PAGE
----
So, blogosphere, I’ve decided to forgo a review this week- basically, I thought In The Forest of The Night was an eye-rolling disappointment and thoroughly enjoyed listening to my dad shred it into comedically tiny pieces- and everything that I’ve been saying over the last eight weeks pretty much applies to this episode. Bad pacing, cluttered plot, a crammed-in enviromental message (I’m really, really, really not sure how to feel about the Doctor encouraging a girl on medication to stop taking it because the voices in her head were saving the world, because it seems wildly irresponsible. And seems to back up that widely-held theory that those with mental health problems who choose to take medication to control it- like me- are cutting off some brilliant part of themselves as opposed to taking control of an illness), not enough Danny Pink, oddly cold Doctor, and a cool idea thrown to the four winds of blah. So, this week, I’m going to share my theories about the season finale, a two-parter that kicks off next week with Dark Water. Take a drink for every time I get proved right. Expect to stay sober.
1. Danny Pink
I’ve been theorising for weeks that Missy and the Nethersphere are actually a big Maguffin, and the really twist will involve Danny Pink. Here’s my thinking: we met him in Into The Dalek, in the same week we spent some time with a soldier named Journey Blue who had lost her brother in a war at the start of the episode. There’s a link with the colours in their names, and Zawe Ashton and Samuel Anderson don’t look entirely different (big brown eyes). I think Danny was the brother who died, was sent to the Nethersphere, and offered a chance to live again if he brought Clara and the Doctor back with him. His past is mysterious- all we know is that he was a soldier who had “one bad day”, and that he very probably killed someone he feels an immense amount of guilt about-and, when we meet his grandson, it’s revealed that one of that man’s grandparents was a time-traveller. I initially assumed that this was Clara, but could it be Danny instead? Anyway, I think his plotline will involve him being turned into a cyberman upon his return to Heaven, and that may or may not be the last we see of Mr Pink. If it is the last we see of him, the series is going to have to do something spectacular to win me back.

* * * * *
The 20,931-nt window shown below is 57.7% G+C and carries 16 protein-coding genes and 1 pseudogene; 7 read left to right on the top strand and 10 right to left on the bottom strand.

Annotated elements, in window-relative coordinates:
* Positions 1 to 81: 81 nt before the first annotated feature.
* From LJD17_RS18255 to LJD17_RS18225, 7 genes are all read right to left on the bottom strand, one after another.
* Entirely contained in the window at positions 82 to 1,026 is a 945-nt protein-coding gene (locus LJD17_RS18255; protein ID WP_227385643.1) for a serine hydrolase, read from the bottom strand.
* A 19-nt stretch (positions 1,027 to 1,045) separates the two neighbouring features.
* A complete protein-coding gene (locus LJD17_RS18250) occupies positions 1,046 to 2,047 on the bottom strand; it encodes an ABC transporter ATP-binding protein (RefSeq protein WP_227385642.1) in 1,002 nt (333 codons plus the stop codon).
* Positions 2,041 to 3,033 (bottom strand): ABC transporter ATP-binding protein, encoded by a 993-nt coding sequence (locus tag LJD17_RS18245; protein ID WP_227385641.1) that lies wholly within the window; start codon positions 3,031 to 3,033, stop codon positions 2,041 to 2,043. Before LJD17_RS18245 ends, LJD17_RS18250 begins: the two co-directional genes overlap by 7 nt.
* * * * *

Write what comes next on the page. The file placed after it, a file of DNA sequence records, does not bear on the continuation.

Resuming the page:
We know there are hundreds of echoes of Clara all through time, so where did these echoes go? Did they die and….wind up in the Nethersphere? The trailer showed a lot of abrupt costume changes and seemingly personality changes too, and I think that a bunch of vengeful Claras have ended up in Heaven wanting to wreak revenge on the Doctor. In this theory, Missy is definitely one of these Claras, having orchestrated the whole thing to make sure she gets revenge. The Clara in this series has been an echo of the real Clara who remained trapped in the timeline (River said she would die, but maybe she got it wrong?), aged into Missy, and eventually ended up in heaven (see Missy’s “You know who I am” in the trailer). At this point, anything they can do to really stretch Jenna Coleman’s considerable talent and charm to make her a real match for Capaldi’s colder Doctor will be warmly welcomed. If it’s not this theory, then I think that all the cybermen will be Claras from various timestreams.
I wrote an article about my theories on Missy at the start of the series, and I still think it’s up in the air. However, I’m leaning towards The Rani, because it makes sense, and it would be really cool. She’s presumably evil, very likely experimenting on her charges, and has a beef with the Doc. I’m even going to go waaaay out there and tentatively suggest that Chris Addison is also a timelord, and both of them, after a timelocked Gallifrey was basically brought back, are still in defensive mode and believe that they need to defend themselves against another attack with cybermen. The fact that most of the victims have come from the episodes we’ve seen is to do with the fact that they’re able to manipulate the Tardis into a matter transporter to get them there, and has nothing to do with the Doctor’s guilt as I initially thought.
But then again, the episode is called Dark Water so it WILL be River.